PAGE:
Much of Bill Browder’s new book, Red Notice, “reads like a detective novel”, says Luke Harding in The Guardian. But while stranger than fiction in many parts, his chilling memoir is anything but fantasy. The fund manager, who reinvented himself as an anti-Putin campaigner following the death of his lawyer in a Russian jail, is on permanent alert for danger.
“They [the Kremlin] threatened to kill me. It’s pretty straightforward,” he says. Indeed, the book is “a kind of macabre insurance policy”. As Browder writes in the final chapter: “If I’m killed, you will know who did it. When my enemies read this book, they will know that you know.”
American-born Browder, who now lives in London, is one of Vladimir Putin’s most prominent critics. For over a decade he lived in Moscow, running Hermitage Capital Management, with $4.5bn in assets at its peak. “Initially, he was a fan of Putin’s”: they seemed to share the same anti-corruption agenda. But in 2005 he was abruptly deported and declared a threat to national security. Soon after, a corrupt group of officials expropriated his fund and used it to make a fraudulent tax claim, stealing $230m.
Browder hired a lawyer, Sergei Magnitsky, to uncover the money trail and prepare a case. Magnitsky was arrested and spent a year in jail before allegedly being beaten to death in 2009. The incident had a transforming effect on Browder (see below). “A young man whom I was responsible for died in the most horrific way because he worked for me.”
Browder’s links with Russia are convoluted and deep, says The New Yorker. His grandfather, Earl Browder, was the head of the US Communist Party in the 1930s and 1940s and had spent several years in the Soviet Union. His grandmother was a Russian. Young Bill “rebelled” against his leftish roots “by earning an MBA at Stanford and entering business”. The fall of the Berlin Wall in 1989 galvanised him.
“I had this epiphany that if my grandfather was the largest communist in America, I was going to be the largest capitalist in eastern Europe.” He moved to London and, after stints at Boston Consulting and Salomon Brothers (as well as a period working on a fund for media mogul Robert Maxwell), he formed Hermitage in 1996, with backing from the Lebanese-Brazilian banker Edmond Safra.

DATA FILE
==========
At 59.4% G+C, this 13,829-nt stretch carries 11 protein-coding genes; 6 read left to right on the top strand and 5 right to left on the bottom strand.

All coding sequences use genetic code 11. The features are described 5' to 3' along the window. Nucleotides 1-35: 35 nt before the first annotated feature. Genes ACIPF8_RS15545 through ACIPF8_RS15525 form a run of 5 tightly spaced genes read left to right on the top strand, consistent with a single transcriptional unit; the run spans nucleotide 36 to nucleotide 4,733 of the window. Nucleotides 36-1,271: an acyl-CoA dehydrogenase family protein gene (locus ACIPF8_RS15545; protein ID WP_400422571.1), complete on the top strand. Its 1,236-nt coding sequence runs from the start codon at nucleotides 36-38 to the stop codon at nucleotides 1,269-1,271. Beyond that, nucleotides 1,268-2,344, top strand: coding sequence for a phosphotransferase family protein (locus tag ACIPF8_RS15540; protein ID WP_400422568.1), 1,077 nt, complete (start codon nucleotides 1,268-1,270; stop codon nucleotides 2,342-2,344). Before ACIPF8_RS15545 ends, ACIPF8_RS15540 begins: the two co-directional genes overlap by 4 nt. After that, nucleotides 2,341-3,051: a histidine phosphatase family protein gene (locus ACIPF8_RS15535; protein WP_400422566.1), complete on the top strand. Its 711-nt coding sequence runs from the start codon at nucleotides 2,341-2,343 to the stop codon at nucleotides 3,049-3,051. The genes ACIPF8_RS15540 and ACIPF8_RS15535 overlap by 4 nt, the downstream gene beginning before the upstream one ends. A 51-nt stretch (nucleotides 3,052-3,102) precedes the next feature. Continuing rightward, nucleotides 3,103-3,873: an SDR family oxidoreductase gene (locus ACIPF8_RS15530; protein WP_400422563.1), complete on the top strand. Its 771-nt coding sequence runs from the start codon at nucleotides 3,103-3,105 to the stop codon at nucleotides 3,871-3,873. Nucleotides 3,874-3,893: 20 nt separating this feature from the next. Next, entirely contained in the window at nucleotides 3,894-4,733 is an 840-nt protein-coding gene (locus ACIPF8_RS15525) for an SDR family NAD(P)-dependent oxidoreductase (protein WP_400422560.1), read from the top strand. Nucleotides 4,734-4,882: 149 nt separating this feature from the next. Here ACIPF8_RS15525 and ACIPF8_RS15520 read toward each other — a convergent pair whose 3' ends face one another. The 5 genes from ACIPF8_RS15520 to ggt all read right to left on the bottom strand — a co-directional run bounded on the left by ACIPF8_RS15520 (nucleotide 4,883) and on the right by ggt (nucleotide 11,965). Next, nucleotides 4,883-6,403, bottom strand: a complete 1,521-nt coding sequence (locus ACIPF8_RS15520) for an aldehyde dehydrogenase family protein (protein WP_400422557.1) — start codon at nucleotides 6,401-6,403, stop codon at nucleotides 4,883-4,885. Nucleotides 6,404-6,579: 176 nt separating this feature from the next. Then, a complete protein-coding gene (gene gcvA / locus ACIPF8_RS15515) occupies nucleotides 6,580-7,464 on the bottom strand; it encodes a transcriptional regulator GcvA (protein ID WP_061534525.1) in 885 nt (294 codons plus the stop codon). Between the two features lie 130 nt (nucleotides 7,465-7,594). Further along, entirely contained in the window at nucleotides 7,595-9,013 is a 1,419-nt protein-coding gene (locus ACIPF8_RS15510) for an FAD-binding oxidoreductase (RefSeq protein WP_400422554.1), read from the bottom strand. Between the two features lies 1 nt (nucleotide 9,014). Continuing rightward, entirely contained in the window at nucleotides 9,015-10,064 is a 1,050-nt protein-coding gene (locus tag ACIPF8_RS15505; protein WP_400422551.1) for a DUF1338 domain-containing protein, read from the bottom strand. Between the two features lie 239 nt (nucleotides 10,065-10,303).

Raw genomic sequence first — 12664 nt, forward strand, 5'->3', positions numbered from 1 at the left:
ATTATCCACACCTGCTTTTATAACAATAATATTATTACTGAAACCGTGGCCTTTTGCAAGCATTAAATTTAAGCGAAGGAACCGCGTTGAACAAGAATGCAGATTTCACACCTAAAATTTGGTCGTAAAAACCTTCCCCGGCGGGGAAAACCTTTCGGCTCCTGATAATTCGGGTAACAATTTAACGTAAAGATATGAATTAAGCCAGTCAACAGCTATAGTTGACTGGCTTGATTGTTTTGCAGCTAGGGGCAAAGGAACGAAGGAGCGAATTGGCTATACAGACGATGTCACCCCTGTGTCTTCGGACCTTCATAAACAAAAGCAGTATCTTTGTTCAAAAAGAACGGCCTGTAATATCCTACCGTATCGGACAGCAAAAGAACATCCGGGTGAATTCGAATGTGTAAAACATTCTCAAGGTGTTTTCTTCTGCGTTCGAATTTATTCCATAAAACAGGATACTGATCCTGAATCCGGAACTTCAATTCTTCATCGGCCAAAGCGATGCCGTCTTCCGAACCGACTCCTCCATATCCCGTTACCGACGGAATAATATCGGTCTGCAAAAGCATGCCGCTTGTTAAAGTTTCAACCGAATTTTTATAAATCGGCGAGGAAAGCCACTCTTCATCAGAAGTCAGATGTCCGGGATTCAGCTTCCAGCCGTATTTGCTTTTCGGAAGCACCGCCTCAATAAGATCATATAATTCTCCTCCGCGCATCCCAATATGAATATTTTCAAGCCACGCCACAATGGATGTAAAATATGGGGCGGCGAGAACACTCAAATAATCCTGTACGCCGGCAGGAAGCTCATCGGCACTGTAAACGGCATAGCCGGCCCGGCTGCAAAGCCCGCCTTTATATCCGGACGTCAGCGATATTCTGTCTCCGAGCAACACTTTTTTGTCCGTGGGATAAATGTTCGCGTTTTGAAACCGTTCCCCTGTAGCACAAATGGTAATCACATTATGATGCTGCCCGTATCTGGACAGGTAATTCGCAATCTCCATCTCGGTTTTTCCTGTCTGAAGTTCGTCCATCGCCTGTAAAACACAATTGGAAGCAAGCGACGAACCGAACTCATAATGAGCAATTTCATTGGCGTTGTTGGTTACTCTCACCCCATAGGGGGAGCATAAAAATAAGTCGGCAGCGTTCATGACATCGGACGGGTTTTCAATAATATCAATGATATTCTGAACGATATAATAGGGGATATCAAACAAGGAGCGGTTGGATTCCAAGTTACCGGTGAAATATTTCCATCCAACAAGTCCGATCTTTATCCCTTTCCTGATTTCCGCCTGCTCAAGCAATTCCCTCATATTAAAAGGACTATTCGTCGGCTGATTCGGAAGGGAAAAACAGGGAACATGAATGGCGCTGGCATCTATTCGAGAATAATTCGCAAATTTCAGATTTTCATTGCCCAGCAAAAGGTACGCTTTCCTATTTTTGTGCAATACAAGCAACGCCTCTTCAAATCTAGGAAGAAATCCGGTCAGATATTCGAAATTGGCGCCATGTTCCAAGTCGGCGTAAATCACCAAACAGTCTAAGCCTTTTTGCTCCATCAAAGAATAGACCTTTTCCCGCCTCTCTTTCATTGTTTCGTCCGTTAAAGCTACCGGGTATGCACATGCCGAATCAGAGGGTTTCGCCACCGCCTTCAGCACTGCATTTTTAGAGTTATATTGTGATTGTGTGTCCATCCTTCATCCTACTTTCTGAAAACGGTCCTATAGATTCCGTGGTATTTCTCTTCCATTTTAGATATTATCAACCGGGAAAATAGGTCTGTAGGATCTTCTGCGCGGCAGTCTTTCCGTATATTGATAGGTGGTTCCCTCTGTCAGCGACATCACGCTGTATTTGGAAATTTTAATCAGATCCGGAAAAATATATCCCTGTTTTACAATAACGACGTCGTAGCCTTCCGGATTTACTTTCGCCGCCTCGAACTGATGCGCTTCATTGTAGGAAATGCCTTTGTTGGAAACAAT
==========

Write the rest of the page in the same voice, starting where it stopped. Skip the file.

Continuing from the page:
Hermitage did very well out of Russia’s Wild East and Browder became “an increasingly vocal shareholder activist”, denouncing the corruption and criminality in Russian industry. In 2003 he even welcomed the arrest of one of the richest oligarchs, Mikhail Khodorkovsky, says the FT.
“When it became clear he wasn’t in jail because he was an oligarch, but because he challenged the president, my view started to change,” Browder says. He realised that Putin and his henchmen had not come to clean up Russia,but to build a criminal enterprise of their own. His crusade continues. “It is hard to imagine him giving up until the Russian leader leaves office.”
Battling Putin’s Russia in the courts
Bill Browder’s battle against Vladimir Putin – like many of those waged by Russian dissidents – has taken shape in courtrooms, says Daniel Ben-Ami in the FT. In 2012 he persuaded the US Congress to pass a bill to bar those allegedly responsible for Sergei Magnitsky’s death from entry to America, or use of its banking system. His aim was to persuade the British and EU governments to follow suit. Last year the Russian authorities retaliated, says Luke Harding in The Guardian.
A Moscow court sentenced Browder in absentia to nine years in jail for tax evasion “and, bizarrely, ‘convicted’ the already-dead Magnitsky” too. The Kremlin then sent a Red Notice warrant to Interpol demanding Browder’s extradition. “Interpol refused, but Moscow is currently putting together a third extradition bid.”
The pursuit of Browder and “Magnitsky’s ghost” didn’t end there, says Nick Cohen in The Observer. In his testimony, Magnitsky had claimed that Major Pavel Karpov, a police officer at the Russian Interior Ministry, was one of the officers involved in the $230m con. Last year Karpov issued a writ for libel against Browder and Hermitage in London for repeating the allegation.
He chose his destination well. The “town called sue” is the “world’s favourite place for libel tourists”. Fortunately for those who recoil at the prospect of English law being used to defend “the Kremlin Kleptocracy”, the judge threw out the case.
“My relationship with the world used to be about how much money I made or lost,” Browder told Businessweek in 2011. “Now it’s more about humanity.” But when he’s not fighting Russian corruption or penning his memoirs, Putin’s self-styled “No. 1 enemy” still finds time for the money game, says Ben-Ami. Having managed to get most of Hermitage’s assets out of Russia in 2005, Browder now runs it as “a general emerging-markets specialist”.